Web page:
Vivaldi: Violin Concertos / Sasso, Insieme Strumetale Di Roma

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VIVALDI Violin Concertos: in F, RV 287; in g, RV 321; in d, RV 240 . Double Violin Concertos: in C, RV 508; in g, RV 517. String Concertos: in C, RV 113; in D, RV 123 Giorgio Sasso (vn, cond); Paolo Perrone (vn); Insieme Strumentale di Roma (period instruments) STRADIVARIUS 33944 (68:09)

Stradivarius’s notes somewhat vaguely mention world premiere recordings; three of these works, RV 240, 508, 517, have appeared in collections reviewed, or to be reviewed, in Fanfare (RV 240 and RV 508 appear in the recording by Il Pomo d’Oro, Naïve 30550, while Gli Incogniti included RV 517 in their collection on Zig-Zag 310, 36:4). Giorgio Sasso’s recording with Insieme Strumentale di Roma took place in the Church of San Lorenzo in Panisperna in October 2011.

The program opens with the Violin Concerto in F Major, RV 287, beginning with bumptious resonant strokes that the ensemble surrounds with reverberant silence. The engineers have miked Giorgio Sasso, who already proves to be an aggressive violin soloist, up close, revealing both the starch in his articulation and the considerable beauty of his tone. Violinist and ensemble eschew lightening tempos, achieving their effects timbrally rather than temporally. They bring out the contrast between the brilliant upper registers and the booming bass parts (all with only six instruments—but including organ in the concertos, RV 240 and RV 113). In the slow movement, too, they combine the warmth of I Musici’s old recordings (or those of the Virtuosi di Roma) and the elegance of Arthur Grumiaux’s Baroque recreations with the chunkiness characteristic of many now mainstream period-instrument ensembles. When the textures support the balance, the engineers focus on the harpsichord part, as they do in RV 287’s Largo . Sasso interlaces the Finale with pointed rhythmic interjections.

The Concerto in C Major, RV 508, for Two Violins, begins with a sweeping tutti, but the soloists engage in virtuosic dialogue through much of the movement, and Sasso and Paolo Perrone carom off each other like so many weightless and frictionless billiard balls. In the slow movement, Sasso and Perrone stretch engaging ruminations over a framework of steady notes in the upper strings, while in the Finale they cavort vivaciously if not virtuosically.

The program’s other Double Violin Concerto, RV 517, in G Minor, follows. Its first movement begins fugally (and this fugal writing returns later toward the movement’s end), and the ensemble prises apart the contrapuntal lines with a clarity of cleanly etched glass. The violin soloists provide relief in arch homophonic interplay. They generally play together, too, burnishing affecting emotional highlights on the slow movement’s stately melodic material. The Finale also begins contrapuntal, but features more homophonic solo sections, recalling those in the first movement. Sasso and Perrone bring enough crisp gusto even to these less prepossessing solos to keep the music perpetually fresh.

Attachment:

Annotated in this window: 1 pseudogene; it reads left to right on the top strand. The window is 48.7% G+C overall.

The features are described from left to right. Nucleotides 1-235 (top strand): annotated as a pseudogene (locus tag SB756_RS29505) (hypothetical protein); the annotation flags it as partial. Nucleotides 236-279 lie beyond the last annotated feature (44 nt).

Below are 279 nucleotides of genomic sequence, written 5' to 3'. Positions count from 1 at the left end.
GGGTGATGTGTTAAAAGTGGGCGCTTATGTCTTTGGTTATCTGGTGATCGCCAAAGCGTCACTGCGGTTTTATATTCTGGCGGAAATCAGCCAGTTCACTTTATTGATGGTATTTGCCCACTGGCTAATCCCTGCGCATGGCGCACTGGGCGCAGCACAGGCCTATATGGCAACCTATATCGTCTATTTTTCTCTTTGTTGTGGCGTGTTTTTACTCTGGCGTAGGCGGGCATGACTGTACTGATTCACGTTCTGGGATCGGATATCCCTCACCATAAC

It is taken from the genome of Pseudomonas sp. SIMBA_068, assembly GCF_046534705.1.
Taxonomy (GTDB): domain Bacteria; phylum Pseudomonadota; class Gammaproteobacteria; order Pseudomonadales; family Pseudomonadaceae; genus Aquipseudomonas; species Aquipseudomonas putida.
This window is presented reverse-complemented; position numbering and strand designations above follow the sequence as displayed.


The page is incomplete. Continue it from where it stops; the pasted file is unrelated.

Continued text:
The ensemble pieces the first movement of the String Concerto, RV 113 in C Major, out of insistent, infectious rhythmic motives, but provides a moment of respite by making the figuration of the slow movement flow gently before the brisk repartee of the Finale. The soloists and ensemble alternate portentous statements and playful figurations in the first movement of the Violin Concerto in G Minor, RV 321. After their lyricism in the slow movement, they return to stronger punctuation in the Finale. The Violin Concerto in D Minor, RV 240, joined by continuo organ in the ensemble’s recording, appears the longest of the works in their program. Pablo Queipo de Llano’s notes suggest that Vivaldi wrote it between 1710 and 1715; and while he notes the incisiveness of its melodic elements, listeners may fasten instead upon the flowing lyricism that Sasso brings to its first movement, the ensemble’s dramatic interjections in the slow movement surrounding the melting lyricism of the solo part, and the leaping figuration that Sasso negotiates with such violinistic agility in the Finale. The program concludes with another of the string concertos, RV 123 in D Major, shortest of the works on the program. The ensemble’s jubilant playing of the first movement, its steady figuration alternating in dynamic level, the at times hushed solemnity it brings to the brief slow movement, and the fugal splendor of the Finale’s opening (reminiscent of Bach’s Fourth Brandenburg Concerto), make the work a memorable conclusion to the program.

If Bach learned a great deal about Italian concertos by transcribing Vivaldi’s works in the genre, he missed one of the central pillars that support them: their soloistic drama. That’s in evidence in Stradivarius’s recording, one of the most balanced and exhilarating of Vivaldi’s concertos that’s come my way in the last several years. Urgently recommended.

FANFARE: Robert Maxham

Product Description:

  • Catalog Number: STR33944

  • UPC: 8011570339447

  • Label: Stradivarius

  • Composer: Antonio Vivaldi

  • Conductor: Giorgio Sasso

  • Orchestra/Ensemble: Insieme Strumentale di Roma

  • Performer: Giorgio Sasso